There were often sailing-parties that came there from up and down the coast. One day Kate and I were spending the afternoon at the Light; we had been fishing, and were sitting in the doorway listening to a reminiscence of the winter Mrs. Kew kept school at the Four Corners; saw a boatful coming, and all lost our tempers. Mrs. Kew had a lame ankle, and Kate offered to go up with the visitors. There were some girls and young men who stood on the rocks awhile, and then asked us, with much better manners than the people who usually came, if they could see the lighthouse, and Kate led the way. She was dressed that day in a costume we both frequently wore, of gray skirts and blue sailor-jacket, and her boots were much the worse for wear. The celebrated Lancaster complexion was rather darkened by the sun. Mrs. Kew expressed a wish to know what questions they would ask her, and I followed after a few minutes. They seemed to have finished asking about the lantern, and to have become personal.

"Don't you get tired staying here?"

"No, indeed!" said Kate.

"Is that your sister down stairs?"

"No, I have no sister."

"I should think you would wish she was. Aren't you ever lonesome?"

"Everybody is, sometimes," said Kate.

"But it's such a lonesome place!" said one of the girls. "I should think you would get work away. I live in Boston. Why, it's so awful quiet! nothing but the water, and the wind, when it blows; and I think either of them is worse than nothing. And only this little bit of a rocky place! I should want to go to walk."

I heard Kate pleasantly refuse the offer of pay for her services, and then they began to come down the steep stairs laughing and chattering with each other. Kate stayed behind to close the doors and leave everything all right, and the girl who had talked the most waited too, and when they were on the stairs just above me, and the others out of hearing, she said, "You're real good to show us the things. I guess you'll think I'm silly, but I do like you ever so much! I wish you would come to Boston. I'm in a real nice store,—H——'s, on Winter Street; and they will want new saleswomen in October. Perhaps you could be at my counter. I'd teach you, and you could board with me. I've got a real comfortable room, and I suppose I might have more things, for I get good pay; but I like to send money home to mother. I'm at my aunt's now, but I am going back next Monday, and if you will tell me what your name is, I'll find out for certain about the place, and write you. My name's Mary Wendell."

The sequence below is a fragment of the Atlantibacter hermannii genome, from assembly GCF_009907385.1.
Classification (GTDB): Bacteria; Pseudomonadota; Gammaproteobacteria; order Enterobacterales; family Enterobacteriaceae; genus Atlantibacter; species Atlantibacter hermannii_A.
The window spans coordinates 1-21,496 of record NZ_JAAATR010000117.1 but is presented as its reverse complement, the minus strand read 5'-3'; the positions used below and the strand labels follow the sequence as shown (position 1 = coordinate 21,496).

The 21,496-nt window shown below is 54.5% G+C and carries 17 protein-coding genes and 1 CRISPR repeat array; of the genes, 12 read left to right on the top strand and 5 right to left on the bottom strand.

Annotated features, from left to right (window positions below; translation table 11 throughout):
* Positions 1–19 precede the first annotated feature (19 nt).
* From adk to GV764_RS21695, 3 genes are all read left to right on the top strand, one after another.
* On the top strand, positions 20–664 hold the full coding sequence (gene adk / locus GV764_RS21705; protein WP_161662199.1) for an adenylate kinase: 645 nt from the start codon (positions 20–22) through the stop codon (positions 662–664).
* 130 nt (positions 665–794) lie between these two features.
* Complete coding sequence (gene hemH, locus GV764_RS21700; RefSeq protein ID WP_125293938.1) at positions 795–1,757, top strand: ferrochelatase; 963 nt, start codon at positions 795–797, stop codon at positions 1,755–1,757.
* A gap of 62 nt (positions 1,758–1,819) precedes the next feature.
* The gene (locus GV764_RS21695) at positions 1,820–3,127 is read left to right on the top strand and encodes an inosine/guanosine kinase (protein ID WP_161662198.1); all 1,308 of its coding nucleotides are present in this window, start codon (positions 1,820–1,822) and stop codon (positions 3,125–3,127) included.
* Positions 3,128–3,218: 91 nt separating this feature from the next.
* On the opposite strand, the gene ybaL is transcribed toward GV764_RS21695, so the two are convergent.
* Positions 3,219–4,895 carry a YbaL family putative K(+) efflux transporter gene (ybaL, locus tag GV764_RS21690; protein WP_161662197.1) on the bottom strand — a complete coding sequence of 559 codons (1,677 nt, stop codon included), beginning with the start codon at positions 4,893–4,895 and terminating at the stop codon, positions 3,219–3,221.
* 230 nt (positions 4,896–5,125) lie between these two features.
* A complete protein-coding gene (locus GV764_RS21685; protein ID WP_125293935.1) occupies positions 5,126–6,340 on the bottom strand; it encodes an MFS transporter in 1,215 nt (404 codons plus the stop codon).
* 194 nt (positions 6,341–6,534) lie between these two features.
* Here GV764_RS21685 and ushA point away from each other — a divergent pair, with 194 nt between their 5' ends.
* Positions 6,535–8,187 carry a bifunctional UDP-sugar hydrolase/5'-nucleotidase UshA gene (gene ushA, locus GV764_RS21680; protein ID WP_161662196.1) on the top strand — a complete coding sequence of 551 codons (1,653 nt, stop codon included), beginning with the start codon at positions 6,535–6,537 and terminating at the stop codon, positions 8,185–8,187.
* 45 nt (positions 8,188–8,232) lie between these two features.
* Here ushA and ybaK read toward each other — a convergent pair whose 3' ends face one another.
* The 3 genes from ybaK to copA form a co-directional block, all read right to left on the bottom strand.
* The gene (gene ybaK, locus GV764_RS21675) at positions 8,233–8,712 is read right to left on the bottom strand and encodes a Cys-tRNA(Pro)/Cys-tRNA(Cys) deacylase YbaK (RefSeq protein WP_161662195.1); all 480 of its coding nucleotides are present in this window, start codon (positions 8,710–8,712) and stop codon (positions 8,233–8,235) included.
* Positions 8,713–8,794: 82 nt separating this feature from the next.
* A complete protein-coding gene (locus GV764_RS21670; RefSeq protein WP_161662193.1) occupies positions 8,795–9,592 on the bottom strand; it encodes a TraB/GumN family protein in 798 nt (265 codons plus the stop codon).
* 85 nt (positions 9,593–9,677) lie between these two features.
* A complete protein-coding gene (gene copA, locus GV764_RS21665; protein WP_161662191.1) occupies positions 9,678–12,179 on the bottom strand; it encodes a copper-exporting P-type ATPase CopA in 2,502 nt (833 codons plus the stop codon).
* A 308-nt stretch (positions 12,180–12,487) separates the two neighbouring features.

I knew by Kate's voice that this had touched her. "You are very kind; thank you heartily," said she; "but I cannot go and work with you. I should like to know more about you. I live in Boston too; my friend and I are staying over in Deephaven for the summer only." And she held out her hand to the girl, whose face had changed from its first expression of earnest good-humor to a very startled one; and when she noticed Kate's hand, and a ring of hers, which had been turned round, she looked really frightened.

"O, will you please excuse me?" said she, blushing. "I ought to have known better; but you showed us round so willing, and I never thought of your not living here. I didn't mean to be rude."

"Of course you did not, and you were not. I am very glad you said it, and glad you like me," said Kate; and just then the party called the girl, and she hurried away, and I joined Kate. "Then you heard it all. That was worth having!" said she. "She was such an honest little soul, and I mean to look for her when I get home."

Sometimes we used to go out to the Light early in the morning with the fishermen who went that way to the fishing-grounds, but we usually made the voyage early in the afternoon if it were not too hot, and we went fishing off the rocks or sat in the house with Mrs. Kew, who often related some of her Vermont experiences, or Mr. Kew would tell us surprising sea-stories and ghost-stories like a story-book sailor. Then we would have an unreasonably good supper and afterward climb the ladder to the lantern to see the lamps lighted, and sit there for a while watching the ships and the sunset. Almost all the coasters came in sight of Deephaven, and the sea outside the light was their grand highway. Twice from the lighthouse we saw a yacht squadron like a flock of great white birds. As for the sunsets, it used to seem often as if we were near the heart of them, for the sea all around us caught the color of the clouds, and though the glory was wonderful, I remember best one still evening when there was a bank of heavy gray clouds in the west shutting down like a curtain, and the sea was silver-colored. You could look under and beyond the curtain of clouds into the palest, clearest yellow sky. There was a little black boat in the distance drifting slowly, climbing one white wave after another, as if it were bound out into that other world beyond. But presently the sun came from behind the clouds, and the dazzling golden light changed the look of everything, and it was the time then to say one thought it a beautiful sunset; while before one could only keep very still, and watch the boat, and wonder if heaven would not be somehow like that far, faint color, which was neither sea nor sky.